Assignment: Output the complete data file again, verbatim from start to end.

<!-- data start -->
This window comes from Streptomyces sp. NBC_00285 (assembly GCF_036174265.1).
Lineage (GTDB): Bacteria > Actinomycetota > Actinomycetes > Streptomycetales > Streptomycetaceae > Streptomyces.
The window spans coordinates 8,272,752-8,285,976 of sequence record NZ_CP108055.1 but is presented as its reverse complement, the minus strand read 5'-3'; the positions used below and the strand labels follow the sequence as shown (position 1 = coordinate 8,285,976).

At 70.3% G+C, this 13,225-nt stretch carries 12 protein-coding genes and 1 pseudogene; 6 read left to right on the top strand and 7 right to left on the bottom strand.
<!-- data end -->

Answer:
This window comes from Streptomyces sp. NBC_00285 (assembly GCF_036174265.1).
Lineage (GTDB): Bacteria > Actinomycetota > Actinomycetes > Streptomycetales > Streptomycetaceae > Streptomyces.
The window spans coordinates 8,272,752-8,285,976 of sequence record NZ_CP108055.1 but is presented as its reverse complement, the minus strand read 5'-3'; the positions used below and the strand labels follow the sequence as shown (position 1 = coordinate 8,285,976).

At 70.3% G+C, this 13,225-nt stretch carries 12 protein-coding genes and 1 pseudogene; 6 read left to right on the top strand and 7 right to left on the bottom strand.